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Consultation ends

Shop recycling scheme ‘must be targeted’

Bottle return

A scheme has to be cost effective say retailers


 

A scheme to encourage shoppers to return used containers to shops must focus on plastic bottles and cans, and must be uniform across the country, say retailers.

If adopting a UK-wide approach is not possible, the Scottish system should look to use the same labels, have the same deposit level, and have the same materials and products in scope, according to the Scottish Retail Consortium.

In its submission to the government’s consultation process it says a Scottish deposit return scheme (DRS) should be an industry owned non-profit model, as is currently seen in a number of European nations.

Retailers, as the key partner in delivering a successful DRS, should be fairly represented on that body which should set the deposit level, and handling fee.

It wants the recycling targets and regulation to be set by the Scottish Government.

It says establishing a DRS will be a costly process with the purchase of return vending machines alone costing between £80 million and £280 million, and the handling fee will need to be calculated to ensure retailers are not penalised.

The SRC says a  targeted rather than comprehensive approach to the materials in scope is essential for the scheme to function efficiently, and not to undermine the existing household recycling system. Plastic bottles and cans (up to a certain size) should be part of the scheme, but glass and other materials should not. Fresh milk containers should not be included.

All products within the system scope should carry the deposit regardless of the retailer who sells them. It believes smaller format stores and online retailers should be allowed to choose whether to accept returned products.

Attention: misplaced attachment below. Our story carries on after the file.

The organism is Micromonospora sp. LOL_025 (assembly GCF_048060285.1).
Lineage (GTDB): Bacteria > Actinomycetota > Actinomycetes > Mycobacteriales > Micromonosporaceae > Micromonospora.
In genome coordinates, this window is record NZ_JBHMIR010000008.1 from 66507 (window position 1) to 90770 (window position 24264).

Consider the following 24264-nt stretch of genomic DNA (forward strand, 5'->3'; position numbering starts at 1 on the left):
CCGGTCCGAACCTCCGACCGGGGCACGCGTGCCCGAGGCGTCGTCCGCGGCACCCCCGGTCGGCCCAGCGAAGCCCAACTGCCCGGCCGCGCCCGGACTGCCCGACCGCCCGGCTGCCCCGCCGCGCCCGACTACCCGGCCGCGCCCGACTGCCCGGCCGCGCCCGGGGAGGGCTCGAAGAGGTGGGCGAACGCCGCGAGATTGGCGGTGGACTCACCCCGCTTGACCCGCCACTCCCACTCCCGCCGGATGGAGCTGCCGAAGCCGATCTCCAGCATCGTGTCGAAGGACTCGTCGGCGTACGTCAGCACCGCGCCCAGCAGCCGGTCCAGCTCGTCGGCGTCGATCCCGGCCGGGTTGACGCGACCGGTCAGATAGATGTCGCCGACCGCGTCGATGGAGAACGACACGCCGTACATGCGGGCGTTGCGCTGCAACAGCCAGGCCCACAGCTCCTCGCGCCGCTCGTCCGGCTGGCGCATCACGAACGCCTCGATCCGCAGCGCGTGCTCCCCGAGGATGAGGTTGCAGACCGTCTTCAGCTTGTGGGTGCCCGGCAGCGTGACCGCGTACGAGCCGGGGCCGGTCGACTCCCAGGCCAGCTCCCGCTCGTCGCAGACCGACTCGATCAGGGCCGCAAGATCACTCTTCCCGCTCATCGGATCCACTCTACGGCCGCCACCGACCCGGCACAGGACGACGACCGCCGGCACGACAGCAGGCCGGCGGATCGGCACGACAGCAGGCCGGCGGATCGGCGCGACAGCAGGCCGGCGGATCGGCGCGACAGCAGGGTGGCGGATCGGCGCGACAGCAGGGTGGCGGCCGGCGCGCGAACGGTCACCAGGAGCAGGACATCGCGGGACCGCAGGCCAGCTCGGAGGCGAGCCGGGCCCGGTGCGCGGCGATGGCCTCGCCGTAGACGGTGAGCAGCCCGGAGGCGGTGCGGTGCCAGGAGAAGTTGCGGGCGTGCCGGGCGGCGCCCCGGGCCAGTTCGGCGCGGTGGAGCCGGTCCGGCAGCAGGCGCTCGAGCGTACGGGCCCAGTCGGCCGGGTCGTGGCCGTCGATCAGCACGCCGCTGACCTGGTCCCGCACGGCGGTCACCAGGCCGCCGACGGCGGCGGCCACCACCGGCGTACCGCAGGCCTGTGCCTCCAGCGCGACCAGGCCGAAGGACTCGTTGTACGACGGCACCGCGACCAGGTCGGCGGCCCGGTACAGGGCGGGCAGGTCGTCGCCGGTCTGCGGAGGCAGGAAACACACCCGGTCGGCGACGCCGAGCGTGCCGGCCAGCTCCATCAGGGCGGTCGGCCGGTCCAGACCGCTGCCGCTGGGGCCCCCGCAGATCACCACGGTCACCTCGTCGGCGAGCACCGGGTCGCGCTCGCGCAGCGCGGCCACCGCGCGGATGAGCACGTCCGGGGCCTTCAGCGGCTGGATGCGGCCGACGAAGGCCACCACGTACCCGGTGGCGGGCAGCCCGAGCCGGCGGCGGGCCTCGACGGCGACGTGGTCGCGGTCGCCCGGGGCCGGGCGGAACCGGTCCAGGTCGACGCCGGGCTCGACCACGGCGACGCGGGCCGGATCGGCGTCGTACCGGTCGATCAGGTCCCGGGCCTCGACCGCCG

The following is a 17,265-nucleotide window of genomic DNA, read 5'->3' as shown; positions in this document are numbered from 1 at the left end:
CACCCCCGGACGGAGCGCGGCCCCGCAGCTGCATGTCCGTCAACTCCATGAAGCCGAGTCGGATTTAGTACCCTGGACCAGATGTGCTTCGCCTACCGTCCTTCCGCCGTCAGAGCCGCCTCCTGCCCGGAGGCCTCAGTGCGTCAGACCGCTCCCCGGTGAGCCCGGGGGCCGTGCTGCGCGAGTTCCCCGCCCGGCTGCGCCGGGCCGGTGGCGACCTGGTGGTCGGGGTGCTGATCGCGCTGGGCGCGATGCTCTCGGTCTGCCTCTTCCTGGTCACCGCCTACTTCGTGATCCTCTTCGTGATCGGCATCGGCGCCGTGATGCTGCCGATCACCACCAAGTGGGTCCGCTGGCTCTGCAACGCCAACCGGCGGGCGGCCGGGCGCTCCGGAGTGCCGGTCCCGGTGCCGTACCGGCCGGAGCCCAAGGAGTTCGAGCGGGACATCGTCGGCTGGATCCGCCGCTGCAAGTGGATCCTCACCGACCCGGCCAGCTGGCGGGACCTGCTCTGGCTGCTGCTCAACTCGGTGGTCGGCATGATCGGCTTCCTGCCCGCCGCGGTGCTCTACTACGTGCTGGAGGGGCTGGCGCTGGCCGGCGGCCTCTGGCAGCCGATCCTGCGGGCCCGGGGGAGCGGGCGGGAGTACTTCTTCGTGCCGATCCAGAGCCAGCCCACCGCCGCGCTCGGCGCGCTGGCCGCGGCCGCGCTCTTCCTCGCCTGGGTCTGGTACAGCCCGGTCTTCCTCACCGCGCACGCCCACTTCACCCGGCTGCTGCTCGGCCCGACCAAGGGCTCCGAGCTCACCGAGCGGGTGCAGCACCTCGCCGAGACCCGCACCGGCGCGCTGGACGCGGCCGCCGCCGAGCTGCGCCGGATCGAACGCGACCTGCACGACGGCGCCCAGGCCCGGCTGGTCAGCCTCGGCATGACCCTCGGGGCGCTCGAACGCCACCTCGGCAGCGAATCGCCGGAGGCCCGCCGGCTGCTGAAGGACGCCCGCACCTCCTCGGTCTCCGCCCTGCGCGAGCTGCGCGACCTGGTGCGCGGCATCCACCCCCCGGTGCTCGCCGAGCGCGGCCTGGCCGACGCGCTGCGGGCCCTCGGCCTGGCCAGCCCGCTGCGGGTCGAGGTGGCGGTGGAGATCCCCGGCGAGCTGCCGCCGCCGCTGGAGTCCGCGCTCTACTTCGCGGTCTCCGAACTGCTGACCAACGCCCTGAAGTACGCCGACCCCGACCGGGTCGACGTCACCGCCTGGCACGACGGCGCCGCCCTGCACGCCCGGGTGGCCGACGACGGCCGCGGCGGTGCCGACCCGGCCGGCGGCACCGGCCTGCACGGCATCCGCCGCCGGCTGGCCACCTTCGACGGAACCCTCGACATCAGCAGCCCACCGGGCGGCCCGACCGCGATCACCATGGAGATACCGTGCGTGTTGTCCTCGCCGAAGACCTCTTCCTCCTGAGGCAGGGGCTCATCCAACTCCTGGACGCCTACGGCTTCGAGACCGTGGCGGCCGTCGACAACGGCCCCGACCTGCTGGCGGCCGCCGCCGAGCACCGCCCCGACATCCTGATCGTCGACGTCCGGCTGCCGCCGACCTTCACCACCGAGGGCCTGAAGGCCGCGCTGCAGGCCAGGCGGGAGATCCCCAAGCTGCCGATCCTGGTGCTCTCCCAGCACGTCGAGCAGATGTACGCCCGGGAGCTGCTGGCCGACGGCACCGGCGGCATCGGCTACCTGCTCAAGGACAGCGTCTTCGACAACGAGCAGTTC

The SRC also believes government, local authorities, and industry will need to collaborate to find practical solutions for areas with either a very high, or low, density of retailers.

Transport hubs are suggested as an example of where a collective approach would be more sensible than each individual retailer having to take back containers.




Ewan MacDonald-Russell, SRC head of policy said: “Creating a Scottish Deposit Return System is an incredibly ambitious, but immensely complex and costly proposal. The Scottish Government must focus on the detail to deliver a fair and effective system which will deliver a circular economy without cannibalising household recycling, a key source of revenue for councils.

“The SRC’s view is a targeted, industry owned non-profit model which is consistent with the rest of Britain will deliver the best results for Scotland.

“Ministers should be clear it’s not commercially viable to create a Scottish DRS which is utterly different from the rest of Britain. The costs involved in taking a different approach to product labelling to prevent fraud alone would be vast, impacting retailers and suppliers and probably leading to more expensive products.

““Ministers should be clear it’s not commercially viable to create a Scottish DRS which is utterly different from the rest of Britain.”

See also:

A catch-all deposit return scheme ‘won’t work’



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